Have you ever wanted to teach your horse or pony to Spanish Walk? Here’s a few tips to get you started.

Equipment needed: Halter and lead rope. Dressage/schooling whip.

Starting Out

Start with your horse on a lead rope. You should stand off to the side, out of range of reaching hooves. If it helps you cue more accurately, you may face your horse, but do not stand directly in front of them or you may be blocking their direction of travel and may even get struck with a hoof.

First steps of Spanish Walk will involve simply lifting the knees in place.

I recommend that your horse understand basic groundwork before beginning any trick work. Although the cues for Spanish Walk are fairly simple, it will be helpful to have a horse that responds lightly and effectively to pressure from a halter and lead as well as your whip.

The First “Steps”

The first steps of teaching Spanish Walk will be to get your horse to lift their knees on a cue from your schooling whip. You can accomplish this by stimulating the horse’s natural reaction to something tickling their legs, such as a fly. In this case, the “fly” is going to be the lash of your schooling whip. I recommend using a schooling whip with a short lash for accuracy.

In these first steps, you can either tickle the horse on the knee or the fetlock, whichever produces a better response from your horse. You are going to tickle the knee or fetlock until the horse lifts that leg, and then remove the stimulus immediately and reward with your choice of positive reinforcement.

Start asking only one leg at a time, until you can repeatedly get the same reaction in a timely manner.

Rhythm and Stepping

Once your horse reliably lifts each of his legs quickly in response to your whip cue, you are ready to establish a rhythm to your cue. You now will be asking your horse to lift alternating legs in a rhythm. Do not worry if your horse is doing the “Spanish stomp” at this stage. We will work on going forward and reaching out with the legs in the next step. For now you just want your horse lifting each leg in an alternating rhythm.

At this stage, it is good to start adding a voice cue to help in the rhythm. You can use whichever sound is natural for you, an example would be a clicking noise. Make this voice cue at the same time as your whip cue. Keeping a steady tempo in your cues will help your horse predict the rhythm of the stepping.

Head Position & Weight Shifting

When training the Spanish Walk, I like to encourage a head carriage that is a bit higher than usual. This will allow room for the shoulders to be free to lift and the forelegs to reach out in the next step. Do not force your horse into an uncomfortable head position – just lifting your hand that is holding the lead rope should encourage your horse to pick up their neck slightly. Think “up and out” with the neck.

If your horse is having trouble shifting their weight from foot to foot, or they keep offering the same leg repeatedly, offer some help from your lead rope. When asking for the left foreleg to lift, push your horse’s nose slightly to the right to encourage the weight shift on to the right side, and vice versa.

Stepping and Reaching

Can your horse now lift their knees in a right, left, right, left, rhythm? Now it’s time to carry it forward.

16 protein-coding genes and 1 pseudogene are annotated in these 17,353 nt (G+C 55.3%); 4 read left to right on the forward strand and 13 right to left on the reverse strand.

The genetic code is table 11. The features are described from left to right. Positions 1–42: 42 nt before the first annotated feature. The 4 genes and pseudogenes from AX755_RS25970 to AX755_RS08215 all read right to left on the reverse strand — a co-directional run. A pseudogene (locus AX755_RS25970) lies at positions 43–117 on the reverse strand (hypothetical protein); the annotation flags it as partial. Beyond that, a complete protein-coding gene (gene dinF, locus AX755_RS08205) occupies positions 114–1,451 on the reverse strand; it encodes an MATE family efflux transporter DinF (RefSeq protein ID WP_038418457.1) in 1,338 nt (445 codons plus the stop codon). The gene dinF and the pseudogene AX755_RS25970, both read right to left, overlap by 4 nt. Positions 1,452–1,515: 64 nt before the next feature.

Marengo progresses to reaching up and out with his Spanish Walk steps.

Ask your horse to lift one foreleg, and as soon as they lift the leg, ask them to walk forward. Your timing is going to be key here – you want to ask for forward as soon as the leg is lifted, rather than asking after the horse has already lowered the leg. This is going to take the upward action of the leg that we taught in the previous steps

At this stage, do not worry about getting more than one Spanish Walk step in a row. If your horse offers one step that reaches up and out, reward this quickly, even if they take one or more rebalancing steps of regular walk after.

Practice regularly, and once your horse is reliably offering a step of Spanish Walk from your cue, you can start to challenge them with more than one step in a row. You can also keep encouraging more height and reach by encouraging a high and forward neck position and more forward energy.

Making Your Horse Feel Successful

If you have achieved the steps described previously with your horse, now it is just a matter of practice and developing the quality of the steps. Do not rush this process – I find that trick training can be very beneficial mentally for a horse, but short sessions are best. Your horse will likely react positively to your first few successful asks, but often their energy will start to wane the more you ask. It is your job to recognize when your horse has reached their “peak” for the day, and ideally stop asking before your horse passes this threshold so you can end the session with your horse’s best attempt. This can take time to learn, so don’t worry if you do accidentally ask one too many times. Luckily horses are forgiving creatures!

Trick training is not the most physically demanding, but it can be mentally tiring for the horse. Often, trick training sessions only last a few minutes. Don’t get greedy – you can always do another short session with your horse later in the day.

Always remember this in your training…

Never reward your horse for offering the Spanish Walk when it has not been cued. This can lead to undesired behavior, such as pawing or even accidentally striking the handler.

A horse who has learned Spanish Walk may try to offer it while learning other tricks. Do not punish your horse for this, but do not reward the behavior either. Simply redirect your horse to another exercise to refocus them.

Stay tuned…

I plan to make a follow up post for polishing the Spanish Walk, so please subscribe and stay tuned! You can also follow my Instagram for tips and videos.

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